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  3. It seems natural to me that Sci Fi gravitates toward a messianic story because the author is free to “start from scratch.” What really mystifies me is how to imagine a story without the great themes that lead to the need for rescue. How would a story with no sin seem interesting.

    Peace,
    Mike

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  4. Before I became a Christian, I read Sci Fi and fantasy. So much of those genres pointed to the Idea of God in one form or another–and so made me think. My genesis as a woman of faith began with the contemplation of deism, which then led me to what Mike mentions–the need for rescue–and what Sally speaks of from Augustine–the search for my soul’s ease. Sci Fi and fantasy writers have a wonderful opportunity to reach such as I was and to do it in non-threatening, thought-provoking ways.

    Normandie

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  5. I’m not sure the initial analysis produced a valid conclusion. What is the definition of “Christ figure”? Are we not perhaps inferring too much because of our own faith-base perspective? Is it simply an abundance of a particular heroic archetype? To me, there is more to being a Christ figure than being a savior. There is a lifestyle that should mirror the values of Christ as we read in the Bible. I’m not too sure we’ll find a lot of heroes that fit that bill in movies and literature.

    However, I fully agree with your point, Rebecca, that man does have a need to know his Creator.

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  6. Maybe “types” of Christ might satisfy Kameron’s perspective a little better. In the publishing business everything it seems must have a label attached to it. Anymore everything else does too, I guess. Anyway, the characters demonstrate Christ-like tendencies or characteristics much like the biblical “types” who pointed to Christ. Does that work?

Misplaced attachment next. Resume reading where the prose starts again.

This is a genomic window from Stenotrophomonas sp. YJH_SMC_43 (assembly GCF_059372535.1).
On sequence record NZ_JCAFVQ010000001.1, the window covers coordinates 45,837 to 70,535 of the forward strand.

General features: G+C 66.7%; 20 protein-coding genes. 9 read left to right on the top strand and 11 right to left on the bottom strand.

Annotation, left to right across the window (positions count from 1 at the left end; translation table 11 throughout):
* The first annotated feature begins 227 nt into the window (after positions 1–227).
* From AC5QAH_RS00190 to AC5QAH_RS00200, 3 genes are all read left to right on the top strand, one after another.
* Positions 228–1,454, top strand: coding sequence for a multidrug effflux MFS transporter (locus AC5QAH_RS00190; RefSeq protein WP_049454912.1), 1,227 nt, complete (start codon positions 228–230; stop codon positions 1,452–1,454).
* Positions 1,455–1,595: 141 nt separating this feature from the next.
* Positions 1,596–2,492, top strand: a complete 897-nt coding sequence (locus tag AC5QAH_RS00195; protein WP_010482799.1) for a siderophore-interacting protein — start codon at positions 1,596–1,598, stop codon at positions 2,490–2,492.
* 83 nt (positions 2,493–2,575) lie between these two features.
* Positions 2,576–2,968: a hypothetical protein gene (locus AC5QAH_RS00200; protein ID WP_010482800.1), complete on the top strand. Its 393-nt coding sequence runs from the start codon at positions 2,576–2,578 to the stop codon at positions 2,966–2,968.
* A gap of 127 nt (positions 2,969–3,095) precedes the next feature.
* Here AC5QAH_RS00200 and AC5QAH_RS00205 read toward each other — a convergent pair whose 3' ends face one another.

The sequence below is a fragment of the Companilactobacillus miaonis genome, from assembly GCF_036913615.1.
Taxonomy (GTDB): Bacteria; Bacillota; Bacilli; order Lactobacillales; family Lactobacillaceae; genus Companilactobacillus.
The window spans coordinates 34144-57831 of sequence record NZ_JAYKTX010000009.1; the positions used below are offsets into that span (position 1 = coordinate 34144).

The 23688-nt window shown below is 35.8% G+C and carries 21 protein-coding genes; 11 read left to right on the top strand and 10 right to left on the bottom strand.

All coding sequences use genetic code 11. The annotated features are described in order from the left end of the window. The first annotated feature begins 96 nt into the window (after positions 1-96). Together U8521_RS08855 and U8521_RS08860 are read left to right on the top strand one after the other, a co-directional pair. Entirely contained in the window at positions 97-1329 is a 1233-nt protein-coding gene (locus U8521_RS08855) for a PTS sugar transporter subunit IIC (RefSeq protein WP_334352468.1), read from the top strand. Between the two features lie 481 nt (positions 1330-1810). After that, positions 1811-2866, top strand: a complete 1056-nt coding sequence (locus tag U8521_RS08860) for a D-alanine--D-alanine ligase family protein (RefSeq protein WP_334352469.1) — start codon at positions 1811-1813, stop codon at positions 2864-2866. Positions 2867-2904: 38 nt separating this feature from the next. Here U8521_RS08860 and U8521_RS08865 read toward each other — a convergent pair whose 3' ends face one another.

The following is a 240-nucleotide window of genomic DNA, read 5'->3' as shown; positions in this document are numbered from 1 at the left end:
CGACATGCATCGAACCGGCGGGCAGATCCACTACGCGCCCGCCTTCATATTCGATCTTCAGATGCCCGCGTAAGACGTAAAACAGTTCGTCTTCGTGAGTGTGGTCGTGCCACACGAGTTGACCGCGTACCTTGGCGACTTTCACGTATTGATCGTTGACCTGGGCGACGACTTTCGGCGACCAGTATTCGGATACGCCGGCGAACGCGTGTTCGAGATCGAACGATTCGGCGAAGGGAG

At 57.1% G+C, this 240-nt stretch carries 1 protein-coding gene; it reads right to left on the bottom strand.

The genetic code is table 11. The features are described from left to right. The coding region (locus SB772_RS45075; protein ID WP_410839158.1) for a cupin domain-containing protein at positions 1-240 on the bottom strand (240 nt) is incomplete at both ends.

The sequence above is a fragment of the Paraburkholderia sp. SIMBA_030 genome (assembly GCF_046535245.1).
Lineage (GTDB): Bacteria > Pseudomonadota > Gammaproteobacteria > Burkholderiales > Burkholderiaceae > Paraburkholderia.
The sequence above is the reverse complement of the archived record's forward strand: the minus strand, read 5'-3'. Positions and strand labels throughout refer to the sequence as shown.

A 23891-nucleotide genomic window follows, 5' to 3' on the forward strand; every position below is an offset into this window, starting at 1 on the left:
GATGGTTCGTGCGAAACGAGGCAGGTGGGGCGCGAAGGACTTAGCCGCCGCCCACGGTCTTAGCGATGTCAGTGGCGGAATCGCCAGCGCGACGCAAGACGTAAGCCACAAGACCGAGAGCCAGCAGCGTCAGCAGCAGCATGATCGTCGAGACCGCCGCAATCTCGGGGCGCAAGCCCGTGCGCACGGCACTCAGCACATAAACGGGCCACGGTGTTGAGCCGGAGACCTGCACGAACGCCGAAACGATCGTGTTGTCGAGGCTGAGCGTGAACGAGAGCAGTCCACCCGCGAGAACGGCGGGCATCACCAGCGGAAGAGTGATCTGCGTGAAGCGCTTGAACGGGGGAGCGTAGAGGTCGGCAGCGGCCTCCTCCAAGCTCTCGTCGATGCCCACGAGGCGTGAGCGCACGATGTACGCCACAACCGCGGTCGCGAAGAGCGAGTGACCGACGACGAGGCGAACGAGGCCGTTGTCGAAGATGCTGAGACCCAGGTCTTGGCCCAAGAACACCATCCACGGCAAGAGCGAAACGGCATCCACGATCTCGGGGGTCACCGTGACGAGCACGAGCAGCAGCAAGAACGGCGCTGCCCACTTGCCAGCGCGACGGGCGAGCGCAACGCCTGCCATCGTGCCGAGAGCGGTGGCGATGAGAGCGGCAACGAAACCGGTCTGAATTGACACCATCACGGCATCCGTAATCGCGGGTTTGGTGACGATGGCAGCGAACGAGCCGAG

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  7. Nicole, Normandie (glad to hear from you again, btw!), Mike, Sally, I really appreciate your comments. Your contributions add dimension to this discussion.

    Yours too, Kameron. The key thing in this post, I think, is that these assertions of seeing Christ figures in movies and books came from a non-Christian. Yep, non-Christian, unless referring to religion as superstition means something I don’t understand.

    In her post she gives these parallels: But Neo has everything it takes to be like Christ. He can perform miracles and gather the faithful. …

    Superman, especially in the latest version of the Superman myth–“Superman Returns”–is IMO deliberately crafted into a Christ figure. There is science behind Superman. He draws power from the Sun and comes from a planet of different gravity. But he is a man separated from his God-like ancestors and though he could be self-serving if he wanted to, he fights for mankind, putting his life between that of mortal man and that which would destroy us. I found the scene in “Superman Returns” in which Superman sits over his son and says “The son becomes the father, and the father becomes the son,” especially telling. …

    And what about resurrection? I can’t begin to think of how many times I have seen my favorite sci-fi characters resurrected after we assume they’re dead. In fact, this has happened so many times that I am surprised when the hero isn’t brought back from the dead. C.S. Lewis openly used Christian themes when he created “The Chronicles of Narnia,” but a lot of sci-fi also taps into the Christian theme of resurrection. Spock came back from the dead for crying out loud.

    Then she asked her questions—why do writers put Christ figures in their stories?